Monday, November 7, 2011

Total Institutional Failure

By now, everyone has heard about the disgusting child sexual abuse allegations involving former Penn State defensive coordinator Jerry Sandusky. The allegations are, according to Pennsylvania authorities, that Sandusky engaged in rampant and disgusting child sexual abuse on Penn State facilities with 8 boys from 1994 until 2009. That becomes even more shocking when you realize he retired in 1999. That means that for 10 years after his retirement, he was granted access to Penn State football facilities, where he promptly abused young boys.

I'll try to keep the background on Sandusky's alleged infractions short (and I say alleged because as a law student, what would it say about my $180,000 education if I didn't presume his innocence?) and focus more on the sports end of things. I'll let the prosecutors and media handle the gross details part, or you can just click here. If these allegations are proven true - and let's be honest, bringing a 40 count complaint doesn't happen if the DA doesn't think conviction is extremely likely - it marks an epic failure on the part of the entire Penn State program, and makes even the strongest person weak at the thought of what those boys went through.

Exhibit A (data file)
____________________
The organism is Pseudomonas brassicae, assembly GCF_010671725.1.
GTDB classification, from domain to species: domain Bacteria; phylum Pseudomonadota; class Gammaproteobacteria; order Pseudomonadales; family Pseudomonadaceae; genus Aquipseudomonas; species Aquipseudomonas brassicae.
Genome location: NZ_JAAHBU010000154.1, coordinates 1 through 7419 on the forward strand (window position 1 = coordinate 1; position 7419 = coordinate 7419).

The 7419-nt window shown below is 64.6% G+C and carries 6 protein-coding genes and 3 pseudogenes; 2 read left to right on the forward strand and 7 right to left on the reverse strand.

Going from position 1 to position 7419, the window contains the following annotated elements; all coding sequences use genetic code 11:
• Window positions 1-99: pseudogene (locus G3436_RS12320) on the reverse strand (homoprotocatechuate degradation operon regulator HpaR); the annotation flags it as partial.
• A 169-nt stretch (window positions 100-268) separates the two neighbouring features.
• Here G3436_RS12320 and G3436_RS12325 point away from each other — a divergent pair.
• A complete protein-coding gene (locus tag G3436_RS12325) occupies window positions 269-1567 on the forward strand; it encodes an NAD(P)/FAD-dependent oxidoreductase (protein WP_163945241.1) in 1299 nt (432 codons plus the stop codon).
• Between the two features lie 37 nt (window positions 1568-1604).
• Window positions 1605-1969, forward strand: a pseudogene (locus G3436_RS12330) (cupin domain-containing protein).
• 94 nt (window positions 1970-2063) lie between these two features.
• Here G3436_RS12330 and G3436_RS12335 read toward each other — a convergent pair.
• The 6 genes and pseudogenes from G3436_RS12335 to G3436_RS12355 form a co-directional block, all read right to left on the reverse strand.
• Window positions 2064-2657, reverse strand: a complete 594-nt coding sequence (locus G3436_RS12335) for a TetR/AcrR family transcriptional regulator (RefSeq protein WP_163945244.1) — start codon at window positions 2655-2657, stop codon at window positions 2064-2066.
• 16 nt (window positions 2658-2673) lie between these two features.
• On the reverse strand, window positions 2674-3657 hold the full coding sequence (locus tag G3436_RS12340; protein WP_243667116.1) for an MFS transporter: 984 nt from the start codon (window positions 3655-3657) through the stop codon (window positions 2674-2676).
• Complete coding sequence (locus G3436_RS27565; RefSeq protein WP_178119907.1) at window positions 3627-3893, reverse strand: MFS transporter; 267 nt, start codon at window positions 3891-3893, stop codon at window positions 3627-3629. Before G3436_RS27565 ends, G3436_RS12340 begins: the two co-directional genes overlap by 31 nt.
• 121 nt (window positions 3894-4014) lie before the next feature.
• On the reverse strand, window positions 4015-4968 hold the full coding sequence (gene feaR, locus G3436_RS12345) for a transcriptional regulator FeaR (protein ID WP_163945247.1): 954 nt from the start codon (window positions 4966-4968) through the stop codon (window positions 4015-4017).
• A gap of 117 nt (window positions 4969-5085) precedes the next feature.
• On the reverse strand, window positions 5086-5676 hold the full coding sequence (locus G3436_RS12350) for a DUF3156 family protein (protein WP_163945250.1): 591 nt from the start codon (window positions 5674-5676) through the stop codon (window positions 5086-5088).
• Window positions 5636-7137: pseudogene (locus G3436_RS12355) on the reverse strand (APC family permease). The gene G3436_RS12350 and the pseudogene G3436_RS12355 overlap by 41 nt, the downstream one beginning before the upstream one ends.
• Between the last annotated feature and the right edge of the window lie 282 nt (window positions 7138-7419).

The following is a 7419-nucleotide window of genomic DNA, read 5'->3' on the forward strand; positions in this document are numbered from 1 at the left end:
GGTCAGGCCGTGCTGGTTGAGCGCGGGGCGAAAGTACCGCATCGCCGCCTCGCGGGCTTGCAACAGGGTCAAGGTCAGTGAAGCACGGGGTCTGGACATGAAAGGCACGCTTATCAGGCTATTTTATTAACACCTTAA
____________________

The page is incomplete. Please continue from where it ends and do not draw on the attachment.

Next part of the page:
But what about the program? Quite clearly, there is major institutional failure here. There was an initial investigation in 1998 involving Sandusky showering with a boy in the Penn State building, and nothing came of that investigation. Legendary Head Coach Joe Paterno was told about something similar (albeit, much more graphic) in 2002, three years after Sandusky had resigned. So, we had the entire bureacracy of the program aware of Sandusky's transgressions in by at least 2002, with people in place to change something by 1998. So what happened? Hard to know for sure, but clearly there was a massive cover up attempt going on, as shown by the resignation of the Penn State Athletic Director already.

Time to go, Joe.
The real question, however, is about Paterno. Quite simply, Paterno must resign. While he testified before the grand jury that he was informed about Sandusky in 2002, there is no reason to believe he wouldn't have known about the initial investigation in 1998. Are we really supposed to believe that his defensive coordinator was being investigated for child sex abuse and he didn't know about it? Not a chance. Moreover, if I were the prosecution I would try to create the inference in the jury that he did know about the situation in 1998 (and thus prove lack of institutional control and willful negligence) by pointing to the fact that Sandusky, who was originally on the fast track to being named Paterno's successor, was informed otherwise and then promptly retired in 1999. For someone has consistent as Joe Paterno, sudden changes like that raise suspicions.

Moreover, after Sandusky retired Paterno let him maintain an office and wide open access to all Penn State football facilities for the next ten years. Sandusky used this to operate the children's charity that operated as a cover for him to target unsuspecting children. Granted, Sandusky was a defensive legend and had been with the program for years, but it seems strange that Paterno would grant him such open access to the program. In my opinion, this was all a way of maintaining a cover up and quieting the situation. The result, however, was only to promote Sandusky's behavior even more.